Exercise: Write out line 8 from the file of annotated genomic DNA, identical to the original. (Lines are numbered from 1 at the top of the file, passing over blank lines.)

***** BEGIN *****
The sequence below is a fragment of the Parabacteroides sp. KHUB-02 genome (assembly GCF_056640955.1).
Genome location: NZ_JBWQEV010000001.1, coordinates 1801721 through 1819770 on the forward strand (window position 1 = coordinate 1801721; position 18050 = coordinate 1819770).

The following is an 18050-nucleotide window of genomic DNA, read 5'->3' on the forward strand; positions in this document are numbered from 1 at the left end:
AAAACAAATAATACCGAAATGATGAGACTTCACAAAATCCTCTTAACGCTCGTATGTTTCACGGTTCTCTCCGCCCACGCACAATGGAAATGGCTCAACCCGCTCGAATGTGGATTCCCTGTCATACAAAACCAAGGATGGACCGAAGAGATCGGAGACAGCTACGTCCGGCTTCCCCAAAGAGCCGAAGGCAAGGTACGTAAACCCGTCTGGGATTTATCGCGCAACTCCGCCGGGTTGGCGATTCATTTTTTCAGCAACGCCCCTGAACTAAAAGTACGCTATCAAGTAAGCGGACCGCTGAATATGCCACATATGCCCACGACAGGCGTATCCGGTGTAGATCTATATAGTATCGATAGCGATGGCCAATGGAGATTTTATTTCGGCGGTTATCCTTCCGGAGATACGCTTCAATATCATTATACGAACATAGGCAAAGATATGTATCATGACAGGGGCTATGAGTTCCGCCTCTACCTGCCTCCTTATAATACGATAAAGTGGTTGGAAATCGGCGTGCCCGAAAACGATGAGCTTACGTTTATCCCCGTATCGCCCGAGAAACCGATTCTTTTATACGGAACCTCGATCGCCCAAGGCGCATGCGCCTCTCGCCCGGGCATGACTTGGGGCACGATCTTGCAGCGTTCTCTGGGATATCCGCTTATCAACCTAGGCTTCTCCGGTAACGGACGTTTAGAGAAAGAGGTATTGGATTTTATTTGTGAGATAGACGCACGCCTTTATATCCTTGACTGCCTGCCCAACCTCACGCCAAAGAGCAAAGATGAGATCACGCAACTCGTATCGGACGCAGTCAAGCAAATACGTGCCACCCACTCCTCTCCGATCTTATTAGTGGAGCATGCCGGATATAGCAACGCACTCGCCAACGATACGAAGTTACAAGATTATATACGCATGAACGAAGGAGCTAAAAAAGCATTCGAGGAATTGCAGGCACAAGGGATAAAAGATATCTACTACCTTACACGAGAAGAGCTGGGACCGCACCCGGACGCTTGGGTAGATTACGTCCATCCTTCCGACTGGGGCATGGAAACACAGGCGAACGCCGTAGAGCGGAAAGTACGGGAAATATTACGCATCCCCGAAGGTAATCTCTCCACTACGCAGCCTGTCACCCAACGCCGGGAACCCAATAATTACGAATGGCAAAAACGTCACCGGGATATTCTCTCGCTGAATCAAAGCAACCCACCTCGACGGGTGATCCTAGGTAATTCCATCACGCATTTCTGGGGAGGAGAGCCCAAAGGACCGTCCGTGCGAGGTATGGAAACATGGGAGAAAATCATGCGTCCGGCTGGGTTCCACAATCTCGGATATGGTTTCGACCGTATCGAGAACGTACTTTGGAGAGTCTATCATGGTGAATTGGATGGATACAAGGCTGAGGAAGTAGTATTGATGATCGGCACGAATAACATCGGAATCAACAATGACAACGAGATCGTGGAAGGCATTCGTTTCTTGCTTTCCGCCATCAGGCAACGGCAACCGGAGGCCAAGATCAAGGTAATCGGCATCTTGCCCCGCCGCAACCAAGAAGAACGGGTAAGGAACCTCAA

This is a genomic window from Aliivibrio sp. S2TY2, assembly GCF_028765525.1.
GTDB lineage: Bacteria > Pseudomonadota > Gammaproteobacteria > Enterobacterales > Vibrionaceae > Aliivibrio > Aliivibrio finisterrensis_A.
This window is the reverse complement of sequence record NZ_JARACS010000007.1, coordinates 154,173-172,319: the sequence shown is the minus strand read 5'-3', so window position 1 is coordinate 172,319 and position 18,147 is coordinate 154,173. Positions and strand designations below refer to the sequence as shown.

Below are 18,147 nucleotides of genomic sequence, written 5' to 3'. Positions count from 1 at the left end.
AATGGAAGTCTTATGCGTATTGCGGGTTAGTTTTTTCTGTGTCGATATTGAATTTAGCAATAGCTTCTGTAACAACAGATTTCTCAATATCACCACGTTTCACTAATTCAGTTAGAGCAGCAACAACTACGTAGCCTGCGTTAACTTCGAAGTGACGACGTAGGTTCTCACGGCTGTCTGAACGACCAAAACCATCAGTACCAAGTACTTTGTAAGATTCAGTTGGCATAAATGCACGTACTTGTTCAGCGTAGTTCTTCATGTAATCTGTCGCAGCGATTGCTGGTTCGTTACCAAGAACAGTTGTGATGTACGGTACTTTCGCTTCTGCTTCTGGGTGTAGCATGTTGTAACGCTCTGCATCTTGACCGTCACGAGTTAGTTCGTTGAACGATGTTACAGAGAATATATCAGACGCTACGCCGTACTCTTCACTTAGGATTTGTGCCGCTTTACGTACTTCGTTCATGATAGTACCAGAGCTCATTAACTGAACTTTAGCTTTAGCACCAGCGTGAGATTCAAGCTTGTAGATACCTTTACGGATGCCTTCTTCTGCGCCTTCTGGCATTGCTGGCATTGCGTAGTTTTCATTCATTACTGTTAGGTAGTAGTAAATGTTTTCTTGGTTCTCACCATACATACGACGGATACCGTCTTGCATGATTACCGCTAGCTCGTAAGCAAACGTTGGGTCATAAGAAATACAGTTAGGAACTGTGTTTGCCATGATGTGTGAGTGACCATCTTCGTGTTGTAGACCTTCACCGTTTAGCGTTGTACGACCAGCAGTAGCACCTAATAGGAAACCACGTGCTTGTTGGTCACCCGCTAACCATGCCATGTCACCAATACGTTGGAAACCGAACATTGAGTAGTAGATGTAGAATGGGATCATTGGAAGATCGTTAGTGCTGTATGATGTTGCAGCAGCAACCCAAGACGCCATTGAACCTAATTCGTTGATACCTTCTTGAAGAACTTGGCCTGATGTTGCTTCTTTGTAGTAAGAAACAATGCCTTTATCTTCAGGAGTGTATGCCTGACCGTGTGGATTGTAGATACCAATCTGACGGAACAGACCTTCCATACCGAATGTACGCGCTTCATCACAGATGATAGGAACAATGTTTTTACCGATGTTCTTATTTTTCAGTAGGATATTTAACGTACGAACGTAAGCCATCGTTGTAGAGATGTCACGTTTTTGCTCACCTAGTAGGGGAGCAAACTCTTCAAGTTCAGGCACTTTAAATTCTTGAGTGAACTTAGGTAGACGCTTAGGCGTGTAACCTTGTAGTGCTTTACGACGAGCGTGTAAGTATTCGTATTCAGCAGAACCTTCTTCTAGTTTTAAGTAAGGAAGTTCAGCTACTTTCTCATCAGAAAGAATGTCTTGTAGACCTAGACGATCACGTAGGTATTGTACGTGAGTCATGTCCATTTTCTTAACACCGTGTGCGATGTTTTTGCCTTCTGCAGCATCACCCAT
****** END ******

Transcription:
Below are 18,147 nucleotides of genomic sequence, written 5' to 3'. Positions count from 1 at the left end.